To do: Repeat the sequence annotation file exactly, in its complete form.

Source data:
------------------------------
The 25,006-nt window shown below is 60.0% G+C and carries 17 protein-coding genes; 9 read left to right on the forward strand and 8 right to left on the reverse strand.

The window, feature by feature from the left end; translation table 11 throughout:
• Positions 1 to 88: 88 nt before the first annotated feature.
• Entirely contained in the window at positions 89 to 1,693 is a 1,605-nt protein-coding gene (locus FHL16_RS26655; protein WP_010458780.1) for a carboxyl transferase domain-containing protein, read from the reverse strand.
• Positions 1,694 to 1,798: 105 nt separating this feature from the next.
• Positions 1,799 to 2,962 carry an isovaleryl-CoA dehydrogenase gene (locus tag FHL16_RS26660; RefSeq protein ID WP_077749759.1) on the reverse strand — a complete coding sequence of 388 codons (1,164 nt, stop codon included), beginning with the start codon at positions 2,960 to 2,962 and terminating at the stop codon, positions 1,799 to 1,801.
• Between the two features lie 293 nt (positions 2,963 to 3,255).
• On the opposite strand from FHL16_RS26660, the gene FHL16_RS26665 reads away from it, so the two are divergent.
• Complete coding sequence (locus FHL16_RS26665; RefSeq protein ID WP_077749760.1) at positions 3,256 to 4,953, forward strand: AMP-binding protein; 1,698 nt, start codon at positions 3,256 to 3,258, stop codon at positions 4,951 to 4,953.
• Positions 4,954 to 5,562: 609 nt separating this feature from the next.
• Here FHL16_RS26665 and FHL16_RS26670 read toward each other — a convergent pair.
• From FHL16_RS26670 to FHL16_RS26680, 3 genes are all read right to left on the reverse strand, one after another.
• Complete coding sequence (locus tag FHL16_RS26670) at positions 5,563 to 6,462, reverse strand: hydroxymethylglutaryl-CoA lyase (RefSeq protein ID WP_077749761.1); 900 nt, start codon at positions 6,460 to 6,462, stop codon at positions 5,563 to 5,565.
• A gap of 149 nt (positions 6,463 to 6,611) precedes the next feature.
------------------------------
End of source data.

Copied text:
The 25,006-nt window shown below is 60.0% G+C and carries 17 protein-coding genes; 9 read left to right on the forward strand and 8 right to left on the reverse strand.

The window, feature by feature from the left end; translation table 11 throughout:
• Positions 1 to 88: 88 nt before the first annotated feature.
• Entirely contained in the window at positions 89 to 1,693 is a 1,605-nt protein-coding gene (locus FHL16_RS26655; protein WP_010458780.1) for a carboxyl transferase domain-containing protein, read from the reverse strand.
• Positions 1,694 to 1,798: 105 nt separating this feature from the next.
• Positions 1,799 to 2,962 carry an isovaleryl-CoA dehydrogenase gene (locus tag FHL16_RS26660; RefSeq protein ID WP_077749759.1) on the reverse strand — a complete coding sequence of 388 codons (1,164 nt, stop codon included), beginning with the start codon at positions 2,960 to 2,962 and terminating at the stop codon, positions 1,799 to 1,801.
• Between the two features lie 293 nt (positions 2,963 to 3,255).
• On the opposite strand from FHL16_RS26660, the gene FHL16_RS26665 reads away from it, so the two are divergent.
• Complete coding sequence (locus FHL16_RS26665; RefSeq protein ID WP_077749760.1) at positions 3,256 to 4,953, forward strand: AMP-binding protein; 1,698 nt, start codon at positions 3,256 to 3,258, stop codon at positions 4,951 to 4,953.
• Positions 4,954 to 5,562: 609 nt separating this feature from the next.
• Here FHL16_RS26665 and FHL16_RS26670 read toward each other — a convergent pair.
• From FHL16_RS26670 to FHL16_RS26680, 3 genes are all read right to left on the reverse strand, one after another.
• Complete coding sequence (locus tag FHL16_RS26670) at positions 5,563 to 6,462, reverse strand: hydroxymethylglutaryl-CoA lyase (RefSeq protein ID WP_077749761.1); 900 nt, start codon at positions 6,460 to 6,462, stop codon at positions 5,563 to 5,565.
• A gap of 149 nt (positions 6,463 to 6,611) precedes the next feature.